Last spring I made an attempt, albeit a weak one, to install a screen door on my house. As my wife stood watching hopeful that our house wouldn’t look like something from a ghetto, I kept thinking, “No way is this going to happen.” So it didn’t.
It should have gone this way: first, install the top, hinge, and latch trim; second, attach the 40 lb. door to the hinge trim; third, install the hardware that would make all this work, such as the handle, and the thingy that makes the door close slowly….
This is how it went: I called a contractor who said he would do the job for $35 an hour. I happily agreed.
Putting the screen door on my house got me to thinking about how writing a résumé for some people seems out of the realm of possibility; much like getting that damn screen door on my house to satisfy my wife. I started to empathize for people who feel paralyzed when they have to write their résumé.
Look, I come across people who haven’t written a résumé in years, maybe never. They haven’t used a word-processing application, don’t have a relative who has the time or inclination to write their résumé, and the thought of writing a résumé scares the hell out of them.
Here’s what I suggest for paying someone to write your résumé. Get the help you need immediately if you’re one of these folks who is paralyzed by writing the most important document in your life. Find a reputable agency that will take the time to write your résumé right the first time, and thereafter will update it for a very reasonable fee. Make sure of the following:
- Said agency has a stock of samples to show you and one that fits your needs in terms of a résumé and cost. A work history time-line and a list of keywords does not constitute a résumé. Believe me, I’ve seen these so called résumés.
- The person writing your résumé should guarantee you at least an hour or more to interview you to understand exactly what you do. Not someone who will note your occupation, go to his/her computer, create a cookie-cutter résumé, and take your $700.00.
- Those who require an executive résumé and can afford more than what is charged by an agency, should seek the help of a high-level writer who will focus more on accomplishments than simple duties. These expert résumé writers will charge significantly more, but their services will return your payment tenfold.
- My colleague, Bill Florin, makes a valid point. “An objective third party (pro writer) will see things in your history that are marketable, often things that you would discount or downplay entirely, Many people don’t like talking about and selling themselves.” Professional résumé writers make you talk about yourself.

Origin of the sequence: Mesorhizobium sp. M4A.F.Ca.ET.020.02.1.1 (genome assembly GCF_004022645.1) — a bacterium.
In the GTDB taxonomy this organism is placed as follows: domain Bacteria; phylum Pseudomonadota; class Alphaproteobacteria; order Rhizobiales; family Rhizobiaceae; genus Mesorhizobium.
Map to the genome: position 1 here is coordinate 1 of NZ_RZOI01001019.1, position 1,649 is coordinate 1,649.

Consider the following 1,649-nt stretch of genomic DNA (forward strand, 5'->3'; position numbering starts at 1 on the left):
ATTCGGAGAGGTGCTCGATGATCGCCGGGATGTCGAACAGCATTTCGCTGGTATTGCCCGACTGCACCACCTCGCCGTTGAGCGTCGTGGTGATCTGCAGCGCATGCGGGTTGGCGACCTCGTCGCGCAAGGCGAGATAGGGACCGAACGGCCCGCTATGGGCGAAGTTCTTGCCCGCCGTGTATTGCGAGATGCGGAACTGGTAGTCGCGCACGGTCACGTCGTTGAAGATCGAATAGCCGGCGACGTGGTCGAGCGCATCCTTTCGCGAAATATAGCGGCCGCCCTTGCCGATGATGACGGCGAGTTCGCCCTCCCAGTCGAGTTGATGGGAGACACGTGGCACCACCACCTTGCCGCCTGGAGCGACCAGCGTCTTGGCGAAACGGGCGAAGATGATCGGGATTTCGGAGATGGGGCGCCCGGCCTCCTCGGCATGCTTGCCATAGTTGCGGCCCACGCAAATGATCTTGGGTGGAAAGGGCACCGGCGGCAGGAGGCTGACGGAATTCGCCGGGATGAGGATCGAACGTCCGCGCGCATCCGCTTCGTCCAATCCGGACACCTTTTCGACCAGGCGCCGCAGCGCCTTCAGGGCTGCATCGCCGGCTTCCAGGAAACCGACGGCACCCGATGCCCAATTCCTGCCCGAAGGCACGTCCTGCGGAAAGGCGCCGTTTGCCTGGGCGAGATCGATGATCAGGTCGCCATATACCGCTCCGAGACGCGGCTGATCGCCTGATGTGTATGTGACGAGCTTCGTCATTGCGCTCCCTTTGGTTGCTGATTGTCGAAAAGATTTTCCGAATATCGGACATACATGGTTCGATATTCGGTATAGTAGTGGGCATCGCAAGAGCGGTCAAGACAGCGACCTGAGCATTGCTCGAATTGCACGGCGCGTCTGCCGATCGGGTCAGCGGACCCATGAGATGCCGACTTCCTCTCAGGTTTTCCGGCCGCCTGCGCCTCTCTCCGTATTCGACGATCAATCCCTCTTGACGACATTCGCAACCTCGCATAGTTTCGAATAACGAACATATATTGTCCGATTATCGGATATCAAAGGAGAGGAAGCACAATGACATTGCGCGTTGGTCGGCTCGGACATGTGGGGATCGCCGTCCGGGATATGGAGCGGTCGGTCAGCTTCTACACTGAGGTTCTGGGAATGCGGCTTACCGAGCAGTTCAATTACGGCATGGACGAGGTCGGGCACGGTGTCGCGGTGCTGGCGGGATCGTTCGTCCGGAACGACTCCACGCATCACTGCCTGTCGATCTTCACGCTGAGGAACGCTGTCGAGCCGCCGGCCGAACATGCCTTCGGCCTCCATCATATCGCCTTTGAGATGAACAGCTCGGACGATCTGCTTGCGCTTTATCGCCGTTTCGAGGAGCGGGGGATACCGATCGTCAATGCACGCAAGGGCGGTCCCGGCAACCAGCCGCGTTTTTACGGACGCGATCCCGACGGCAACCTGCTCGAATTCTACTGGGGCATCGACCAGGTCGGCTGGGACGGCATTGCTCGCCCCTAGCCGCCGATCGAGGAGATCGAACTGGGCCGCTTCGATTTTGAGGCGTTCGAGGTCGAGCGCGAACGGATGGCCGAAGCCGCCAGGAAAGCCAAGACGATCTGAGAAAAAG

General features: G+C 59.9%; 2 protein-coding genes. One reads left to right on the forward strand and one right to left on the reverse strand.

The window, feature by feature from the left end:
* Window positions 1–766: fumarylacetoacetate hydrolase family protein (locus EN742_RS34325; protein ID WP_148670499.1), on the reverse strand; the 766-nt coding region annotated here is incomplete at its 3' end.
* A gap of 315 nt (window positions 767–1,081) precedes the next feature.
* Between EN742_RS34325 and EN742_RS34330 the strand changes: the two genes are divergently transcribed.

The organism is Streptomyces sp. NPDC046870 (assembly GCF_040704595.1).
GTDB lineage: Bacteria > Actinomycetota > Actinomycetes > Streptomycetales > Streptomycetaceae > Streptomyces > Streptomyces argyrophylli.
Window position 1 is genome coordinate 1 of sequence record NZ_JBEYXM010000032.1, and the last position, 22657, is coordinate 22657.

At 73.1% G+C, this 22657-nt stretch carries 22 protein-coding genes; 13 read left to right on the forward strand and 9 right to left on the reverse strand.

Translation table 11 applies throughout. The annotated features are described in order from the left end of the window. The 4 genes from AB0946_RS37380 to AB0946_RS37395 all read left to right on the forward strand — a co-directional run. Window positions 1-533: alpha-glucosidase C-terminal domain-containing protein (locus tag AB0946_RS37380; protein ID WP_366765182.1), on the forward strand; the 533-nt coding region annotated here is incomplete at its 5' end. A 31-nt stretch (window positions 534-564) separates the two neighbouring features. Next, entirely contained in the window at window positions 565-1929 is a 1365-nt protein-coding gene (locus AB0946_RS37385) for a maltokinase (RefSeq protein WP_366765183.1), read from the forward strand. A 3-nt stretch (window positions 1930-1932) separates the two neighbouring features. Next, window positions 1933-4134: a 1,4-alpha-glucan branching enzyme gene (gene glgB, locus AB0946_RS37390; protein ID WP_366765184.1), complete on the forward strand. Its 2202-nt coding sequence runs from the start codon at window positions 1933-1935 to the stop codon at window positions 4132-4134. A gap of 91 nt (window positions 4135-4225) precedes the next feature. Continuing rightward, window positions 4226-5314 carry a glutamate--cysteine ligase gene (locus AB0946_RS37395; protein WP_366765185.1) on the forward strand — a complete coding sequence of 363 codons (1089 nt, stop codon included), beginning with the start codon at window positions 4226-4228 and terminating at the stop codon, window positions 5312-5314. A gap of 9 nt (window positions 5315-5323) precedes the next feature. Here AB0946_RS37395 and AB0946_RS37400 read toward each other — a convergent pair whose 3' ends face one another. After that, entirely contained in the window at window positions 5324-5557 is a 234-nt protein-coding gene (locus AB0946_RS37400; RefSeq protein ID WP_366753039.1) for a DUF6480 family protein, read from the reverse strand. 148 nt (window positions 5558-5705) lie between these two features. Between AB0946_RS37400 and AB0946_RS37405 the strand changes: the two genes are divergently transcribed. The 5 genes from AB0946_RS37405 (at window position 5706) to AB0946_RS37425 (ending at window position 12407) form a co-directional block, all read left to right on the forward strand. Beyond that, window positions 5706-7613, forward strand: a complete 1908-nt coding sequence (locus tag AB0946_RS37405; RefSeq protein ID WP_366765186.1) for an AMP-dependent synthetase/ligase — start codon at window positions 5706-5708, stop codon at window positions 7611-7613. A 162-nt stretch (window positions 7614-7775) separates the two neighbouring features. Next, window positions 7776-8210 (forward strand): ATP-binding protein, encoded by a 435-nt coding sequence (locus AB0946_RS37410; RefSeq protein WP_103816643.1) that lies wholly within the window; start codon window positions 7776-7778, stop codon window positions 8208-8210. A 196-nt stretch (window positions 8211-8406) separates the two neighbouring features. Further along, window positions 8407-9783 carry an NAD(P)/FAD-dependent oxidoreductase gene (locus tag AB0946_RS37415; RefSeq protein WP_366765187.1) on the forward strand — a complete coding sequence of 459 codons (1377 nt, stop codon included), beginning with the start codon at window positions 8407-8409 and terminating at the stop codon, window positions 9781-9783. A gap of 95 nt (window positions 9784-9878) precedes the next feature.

- If you only require a basic résumé—truth be told, some people have minimal experience or have only done an adequate job—don’t be satisfied with a statement like, “Drove a truck from here to there.” You and your writer must get creative with your basic résumé. “Hauled an average of 20 tons of retail product, traversing the U.S.A. Driving record is spotless and time of delivery consistently met employers’ expectations.” Remember, you still have to separate you from the rest of the pack.
- Lastly, make sure a “soft copy” of your résumé is provided . Some writers will choke you for updating your résumé every time you need it sent out–this is after you’ve already coughed up $700.00.
Oh, if you’re a contractor who can install screen doors and perform other household tasks for less than $35.00 an hour, contact me. My house requires stucco repair and a bunch of other upgrades, as well.
- Don’t kill yourself revising your résumé; 5 rules on how to put it to use (thingscareerrelated.com)
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Great thoughts, as usual. I’ll add that when a writer interviews you prior to developing your resume, that interview should last at least 60 minutes (if not 90+). It’s very difficult to gain the insight needed (which should cover what you do best, how you do it, and why employers should find your results intriguing!) inside a short call, no matter how experienced the writer claims to be.
They should also synthesize and rewrite what you tell them, NOT just repeat it onto the page. I could go on about what the finished product should contain (specifics on your achievements, keywords, metrics, etc.). This is the whole idea of reaching out to a professional.
Again, great way to put it! How did that screen door turn out?
Thanks, Laura. I say that in the 2nd point, but I think we should mention that professional resume writers see accomplishments the clients may not. Maybe they’re too close to them. Bill Florin points this out in response to this article on Resume Writers and Career Coaches. I just see too many people taken for hundreds of dollars for shoddy work. You want to shut them down, but as my boss says, “It’s free enterprise.” Right?